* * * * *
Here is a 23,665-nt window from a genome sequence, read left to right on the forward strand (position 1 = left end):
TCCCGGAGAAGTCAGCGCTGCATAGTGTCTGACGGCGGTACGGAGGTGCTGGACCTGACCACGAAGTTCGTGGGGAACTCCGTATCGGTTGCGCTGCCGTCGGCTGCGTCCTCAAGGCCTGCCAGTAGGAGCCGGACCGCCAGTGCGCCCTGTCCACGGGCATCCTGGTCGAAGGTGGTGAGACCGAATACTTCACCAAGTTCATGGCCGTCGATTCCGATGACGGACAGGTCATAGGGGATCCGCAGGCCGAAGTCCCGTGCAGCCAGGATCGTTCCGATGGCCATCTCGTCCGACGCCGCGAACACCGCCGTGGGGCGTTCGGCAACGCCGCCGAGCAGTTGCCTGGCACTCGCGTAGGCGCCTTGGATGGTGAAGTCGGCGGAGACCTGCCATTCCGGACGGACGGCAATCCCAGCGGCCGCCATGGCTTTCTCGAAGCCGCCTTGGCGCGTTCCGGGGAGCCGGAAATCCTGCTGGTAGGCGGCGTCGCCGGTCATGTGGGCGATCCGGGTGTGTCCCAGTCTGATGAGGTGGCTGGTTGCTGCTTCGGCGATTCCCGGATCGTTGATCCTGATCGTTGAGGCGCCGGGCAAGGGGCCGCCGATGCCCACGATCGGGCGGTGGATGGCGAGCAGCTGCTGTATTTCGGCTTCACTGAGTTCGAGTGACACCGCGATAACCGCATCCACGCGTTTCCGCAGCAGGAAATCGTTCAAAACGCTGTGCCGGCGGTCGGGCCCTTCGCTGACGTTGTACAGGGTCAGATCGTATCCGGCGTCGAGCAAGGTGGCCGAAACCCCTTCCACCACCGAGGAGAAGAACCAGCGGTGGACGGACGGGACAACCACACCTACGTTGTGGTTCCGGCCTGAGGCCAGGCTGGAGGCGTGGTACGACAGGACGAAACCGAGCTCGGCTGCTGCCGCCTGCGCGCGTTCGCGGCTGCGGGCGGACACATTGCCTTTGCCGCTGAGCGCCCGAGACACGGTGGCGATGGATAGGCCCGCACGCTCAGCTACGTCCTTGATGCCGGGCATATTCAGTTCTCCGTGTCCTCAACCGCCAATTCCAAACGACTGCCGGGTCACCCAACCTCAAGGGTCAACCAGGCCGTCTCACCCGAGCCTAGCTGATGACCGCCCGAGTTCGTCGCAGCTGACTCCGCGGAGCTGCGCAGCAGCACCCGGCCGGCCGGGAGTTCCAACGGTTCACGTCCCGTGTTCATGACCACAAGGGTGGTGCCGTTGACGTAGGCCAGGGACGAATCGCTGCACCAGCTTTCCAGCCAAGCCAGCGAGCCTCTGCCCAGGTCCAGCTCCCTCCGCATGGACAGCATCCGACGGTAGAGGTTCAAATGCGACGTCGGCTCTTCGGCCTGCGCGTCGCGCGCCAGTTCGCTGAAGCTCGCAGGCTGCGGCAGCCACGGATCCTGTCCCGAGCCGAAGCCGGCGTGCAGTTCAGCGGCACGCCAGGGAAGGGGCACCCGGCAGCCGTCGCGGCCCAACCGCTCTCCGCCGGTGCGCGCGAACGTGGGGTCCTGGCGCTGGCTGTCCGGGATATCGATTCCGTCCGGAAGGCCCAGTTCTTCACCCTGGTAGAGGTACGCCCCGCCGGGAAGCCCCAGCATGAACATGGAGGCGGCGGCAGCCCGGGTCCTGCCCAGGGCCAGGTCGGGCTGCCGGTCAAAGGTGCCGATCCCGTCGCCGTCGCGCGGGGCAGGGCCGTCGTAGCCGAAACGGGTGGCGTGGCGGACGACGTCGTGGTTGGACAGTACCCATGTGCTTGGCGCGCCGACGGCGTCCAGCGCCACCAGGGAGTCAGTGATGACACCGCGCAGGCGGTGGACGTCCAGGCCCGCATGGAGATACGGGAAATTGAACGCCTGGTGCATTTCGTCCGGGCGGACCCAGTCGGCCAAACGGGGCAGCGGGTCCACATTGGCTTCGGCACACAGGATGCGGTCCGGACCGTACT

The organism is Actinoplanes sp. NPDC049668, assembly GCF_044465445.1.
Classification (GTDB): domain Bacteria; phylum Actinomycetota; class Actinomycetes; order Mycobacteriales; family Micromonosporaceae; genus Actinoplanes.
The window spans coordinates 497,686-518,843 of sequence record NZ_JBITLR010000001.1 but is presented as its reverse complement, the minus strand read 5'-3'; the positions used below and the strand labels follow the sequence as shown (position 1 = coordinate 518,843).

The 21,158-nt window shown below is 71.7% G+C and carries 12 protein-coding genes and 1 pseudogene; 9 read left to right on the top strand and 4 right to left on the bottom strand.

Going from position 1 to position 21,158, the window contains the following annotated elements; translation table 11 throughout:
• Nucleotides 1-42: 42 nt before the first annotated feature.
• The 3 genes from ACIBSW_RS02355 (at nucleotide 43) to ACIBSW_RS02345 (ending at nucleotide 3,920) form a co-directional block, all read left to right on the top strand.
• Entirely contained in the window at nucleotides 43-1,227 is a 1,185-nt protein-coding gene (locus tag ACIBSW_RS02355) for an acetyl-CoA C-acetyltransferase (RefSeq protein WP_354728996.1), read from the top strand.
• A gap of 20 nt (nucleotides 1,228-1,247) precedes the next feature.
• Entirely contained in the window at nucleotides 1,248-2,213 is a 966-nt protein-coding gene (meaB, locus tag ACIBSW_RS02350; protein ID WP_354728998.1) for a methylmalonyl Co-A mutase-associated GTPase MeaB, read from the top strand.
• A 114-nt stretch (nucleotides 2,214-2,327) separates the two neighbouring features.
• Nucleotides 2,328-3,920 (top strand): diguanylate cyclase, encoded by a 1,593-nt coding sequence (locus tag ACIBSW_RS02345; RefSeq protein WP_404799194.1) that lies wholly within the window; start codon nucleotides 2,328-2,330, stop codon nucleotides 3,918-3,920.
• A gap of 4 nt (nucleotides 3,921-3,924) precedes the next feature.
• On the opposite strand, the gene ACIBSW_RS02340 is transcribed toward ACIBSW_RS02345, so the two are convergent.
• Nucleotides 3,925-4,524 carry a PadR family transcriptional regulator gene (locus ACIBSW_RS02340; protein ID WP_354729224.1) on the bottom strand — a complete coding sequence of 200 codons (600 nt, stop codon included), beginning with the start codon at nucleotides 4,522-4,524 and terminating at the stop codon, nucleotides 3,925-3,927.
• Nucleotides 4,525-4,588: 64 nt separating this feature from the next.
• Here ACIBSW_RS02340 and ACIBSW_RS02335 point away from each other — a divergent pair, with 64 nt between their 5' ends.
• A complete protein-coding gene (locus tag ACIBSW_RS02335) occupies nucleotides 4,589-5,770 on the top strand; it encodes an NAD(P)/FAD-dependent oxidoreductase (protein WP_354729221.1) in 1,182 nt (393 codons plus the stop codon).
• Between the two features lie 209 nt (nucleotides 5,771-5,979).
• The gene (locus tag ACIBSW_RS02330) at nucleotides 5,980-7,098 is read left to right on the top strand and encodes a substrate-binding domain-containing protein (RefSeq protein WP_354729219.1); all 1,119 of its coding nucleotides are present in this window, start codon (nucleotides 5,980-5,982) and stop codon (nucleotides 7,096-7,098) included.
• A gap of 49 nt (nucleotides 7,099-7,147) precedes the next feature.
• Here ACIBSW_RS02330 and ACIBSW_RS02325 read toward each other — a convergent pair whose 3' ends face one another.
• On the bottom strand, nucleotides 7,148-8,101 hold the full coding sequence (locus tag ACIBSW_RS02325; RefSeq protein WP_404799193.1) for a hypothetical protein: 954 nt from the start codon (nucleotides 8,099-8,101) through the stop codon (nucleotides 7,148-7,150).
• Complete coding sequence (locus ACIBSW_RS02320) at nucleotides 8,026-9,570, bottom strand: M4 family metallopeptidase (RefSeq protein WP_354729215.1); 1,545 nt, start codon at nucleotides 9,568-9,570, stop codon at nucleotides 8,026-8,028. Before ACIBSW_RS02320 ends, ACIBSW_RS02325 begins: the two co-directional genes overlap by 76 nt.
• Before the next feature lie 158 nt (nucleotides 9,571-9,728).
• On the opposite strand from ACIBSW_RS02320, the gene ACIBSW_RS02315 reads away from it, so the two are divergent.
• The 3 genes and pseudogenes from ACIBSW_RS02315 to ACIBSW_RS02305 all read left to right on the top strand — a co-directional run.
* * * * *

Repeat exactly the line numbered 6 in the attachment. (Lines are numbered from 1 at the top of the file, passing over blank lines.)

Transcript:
The 21,158-nt window shown below is 71.7% G+C and carries 12 protein-coding genes and 1 pseudogene; 9 read left to right on the top strand and 4 right to left on the bottom strand.